Headlines > News > Just another Apollo? Part one

Just another Apollo? Part one

Published by Sigurd De Keyser on Tue Nov 22, 2005 12:56 am
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The United States is heading to the Moon.

One hundred years ago such a statement would have been found only in fantasy stories. Fifty years ago, only a select few rocket scientists would have considered it achievable within the century; to the public, such a notion was too fantastic to consider. Forty years ago, this sentence finally rang true, and people believed that the Moon was within their grasp, as thousands of engineers and scientists worked together to produce the greatest technical achievement in human history: the Apollo program. On Monday, September 19, NASA revealed the results of the long-awaited ESAS (Exploration Systems Architecture Study). The purpose of this study was to outline exactly how NASA intended to send astronauts to the Moon in accordance with the Vision for Space Exploration (VSE). It was the first time since 1989 that NASA has made the statement, “The United States is heading to the Moon.”

And what was the reaction this time?

The Washington Post called it “odd”. The Examiner, another DC paper, compared those who want to send men to the moon and Mars to the obsessed Captain Ahab of Moby Dick and said that “There is no reason to believe that now is that time [to send astronauts to the Moon] or that NASA has proven itself completely up to the task.” The Palm Beach Post wrote against the plan, citing “massive hurricane damage, surging budget deficits and a war to fight in Iraq” and criticized the plan as being nothing more than “a more muscular Apollo.” The Los Angeles Times facetiously pointed out that the Moon is not receding from Earth very quickly and that it will “still be around” if we don’t carry the VSE through to fruition. Many other newspapers had similar reactions (see “The reaction to the exploration plan”, The Space Review, October 3, 2005). It is sad that the sense of vision and the drive and yearning to reach for those goals which are just beyond are grasp have been lost since the heady days of the 1960s.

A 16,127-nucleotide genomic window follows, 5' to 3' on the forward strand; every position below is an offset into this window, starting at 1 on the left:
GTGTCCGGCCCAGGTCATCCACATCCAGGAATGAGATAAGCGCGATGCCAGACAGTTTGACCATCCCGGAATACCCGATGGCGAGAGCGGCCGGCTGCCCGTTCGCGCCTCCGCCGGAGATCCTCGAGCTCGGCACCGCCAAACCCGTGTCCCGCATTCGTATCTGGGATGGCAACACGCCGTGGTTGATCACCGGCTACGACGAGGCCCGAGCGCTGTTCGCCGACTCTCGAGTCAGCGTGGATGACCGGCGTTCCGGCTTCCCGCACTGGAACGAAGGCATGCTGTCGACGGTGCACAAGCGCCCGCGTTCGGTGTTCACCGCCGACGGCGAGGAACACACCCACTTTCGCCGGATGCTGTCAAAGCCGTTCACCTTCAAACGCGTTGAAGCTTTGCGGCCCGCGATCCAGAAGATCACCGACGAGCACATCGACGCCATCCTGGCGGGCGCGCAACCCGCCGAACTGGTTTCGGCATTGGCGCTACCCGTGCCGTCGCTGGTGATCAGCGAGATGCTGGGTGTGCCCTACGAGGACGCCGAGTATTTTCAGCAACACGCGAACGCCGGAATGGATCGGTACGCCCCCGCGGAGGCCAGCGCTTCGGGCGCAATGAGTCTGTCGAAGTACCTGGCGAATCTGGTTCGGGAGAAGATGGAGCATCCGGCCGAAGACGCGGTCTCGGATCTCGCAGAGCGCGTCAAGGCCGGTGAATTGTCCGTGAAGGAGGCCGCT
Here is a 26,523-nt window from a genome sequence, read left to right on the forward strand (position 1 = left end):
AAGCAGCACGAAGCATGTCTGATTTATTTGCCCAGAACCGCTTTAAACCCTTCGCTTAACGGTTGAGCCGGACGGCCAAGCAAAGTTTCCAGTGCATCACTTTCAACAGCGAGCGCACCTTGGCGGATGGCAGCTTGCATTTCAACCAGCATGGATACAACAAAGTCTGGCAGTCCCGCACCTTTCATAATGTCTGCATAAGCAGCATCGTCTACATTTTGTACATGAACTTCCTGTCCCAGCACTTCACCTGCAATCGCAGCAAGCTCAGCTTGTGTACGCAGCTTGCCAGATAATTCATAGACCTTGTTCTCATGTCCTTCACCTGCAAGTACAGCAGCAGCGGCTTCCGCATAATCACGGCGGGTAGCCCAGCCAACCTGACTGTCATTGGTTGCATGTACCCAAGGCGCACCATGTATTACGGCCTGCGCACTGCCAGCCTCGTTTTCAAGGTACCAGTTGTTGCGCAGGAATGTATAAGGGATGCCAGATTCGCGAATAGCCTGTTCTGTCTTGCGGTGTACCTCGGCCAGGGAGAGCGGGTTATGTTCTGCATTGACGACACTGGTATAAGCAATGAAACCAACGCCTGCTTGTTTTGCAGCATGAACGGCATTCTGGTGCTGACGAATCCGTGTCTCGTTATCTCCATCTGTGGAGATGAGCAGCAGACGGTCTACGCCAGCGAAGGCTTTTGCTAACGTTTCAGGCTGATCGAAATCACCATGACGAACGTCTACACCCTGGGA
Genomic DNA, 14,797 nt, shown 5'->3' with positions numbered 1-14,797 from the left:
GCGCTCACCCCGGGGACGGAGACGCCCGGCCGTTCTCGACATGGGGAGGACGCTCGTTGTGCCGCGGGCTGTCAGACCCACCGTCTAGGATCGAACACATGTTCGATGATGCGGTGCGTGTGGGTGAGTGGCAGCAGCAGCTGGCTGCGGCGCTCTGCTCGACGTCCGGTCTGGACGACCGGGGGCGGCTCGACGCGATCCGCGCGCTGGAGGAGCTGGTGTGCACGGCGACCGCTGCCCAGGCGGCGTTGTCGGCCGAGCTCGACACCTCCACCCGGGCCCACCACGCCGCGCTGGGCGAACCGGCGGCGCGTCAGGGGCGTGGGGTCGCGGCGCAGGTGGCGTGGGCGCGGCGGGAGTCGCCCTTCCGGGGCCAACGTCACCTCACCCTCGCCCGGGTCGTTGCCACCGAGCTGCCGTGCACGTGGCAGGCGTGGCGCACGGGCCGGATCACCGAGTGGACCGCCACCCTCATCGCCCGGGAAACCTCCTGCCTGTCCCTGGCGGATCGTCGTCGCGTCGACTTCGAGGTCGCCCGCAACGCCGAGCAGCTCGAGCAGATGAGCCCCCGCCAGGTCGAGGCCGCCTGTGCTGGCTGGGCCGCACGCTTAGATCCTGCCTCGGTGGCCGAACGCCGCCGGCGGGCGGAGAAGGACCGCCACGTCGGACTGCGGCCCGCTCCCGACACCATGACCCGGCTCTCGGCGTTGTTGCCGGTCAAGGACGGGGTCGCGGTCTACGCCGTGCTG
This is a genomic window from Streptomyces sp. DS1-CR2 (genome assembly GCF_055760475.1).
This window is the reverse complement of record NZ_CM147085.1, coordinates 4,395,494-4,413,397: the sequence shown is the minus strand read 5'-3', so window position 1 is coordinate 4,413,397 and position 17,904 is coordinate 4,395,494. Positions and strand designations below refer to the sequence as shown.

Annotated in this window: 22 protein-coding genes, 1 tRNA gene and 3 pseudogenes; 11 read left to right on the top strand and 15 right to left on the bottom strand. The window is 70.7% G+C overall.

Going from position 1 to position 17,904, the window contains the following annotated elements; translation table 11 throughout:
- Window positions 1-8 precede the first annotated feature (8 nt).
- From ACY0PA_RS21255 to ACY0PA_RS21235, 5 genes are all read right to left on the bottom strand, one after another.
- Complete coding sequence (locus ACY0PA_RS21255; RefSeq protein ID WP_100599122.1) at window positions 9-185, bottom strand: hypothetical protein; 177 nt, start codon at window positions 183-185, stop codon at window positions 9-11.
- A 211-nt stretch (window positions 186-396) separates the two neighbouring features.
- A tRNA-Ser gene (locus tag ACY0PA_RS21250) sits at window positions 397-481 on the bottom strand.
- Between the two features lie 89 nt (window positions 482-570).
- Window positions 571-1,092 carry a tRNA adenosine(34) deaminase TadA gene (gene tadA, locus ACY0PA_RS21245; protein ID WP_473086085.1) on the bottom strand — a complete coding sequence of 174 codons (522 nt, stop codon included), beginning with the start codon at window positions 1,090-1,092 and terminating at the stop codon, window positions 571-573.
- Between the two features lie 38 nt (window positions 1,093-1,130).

Consider the magnitude of the achievement NASA is contemplating: sending astronauts to the Moon! The reactions of people in 1950 or 1960 to that truly awesome statement were far more understandable and more in line with the enormity of the task than the repetitive and negative reactions seen the in the media today to the same dream of sending men to the Moon. Yes, it has been done before, but that does not make the feat of going to the Moon any less spectacular.

Read more at The Space Review.

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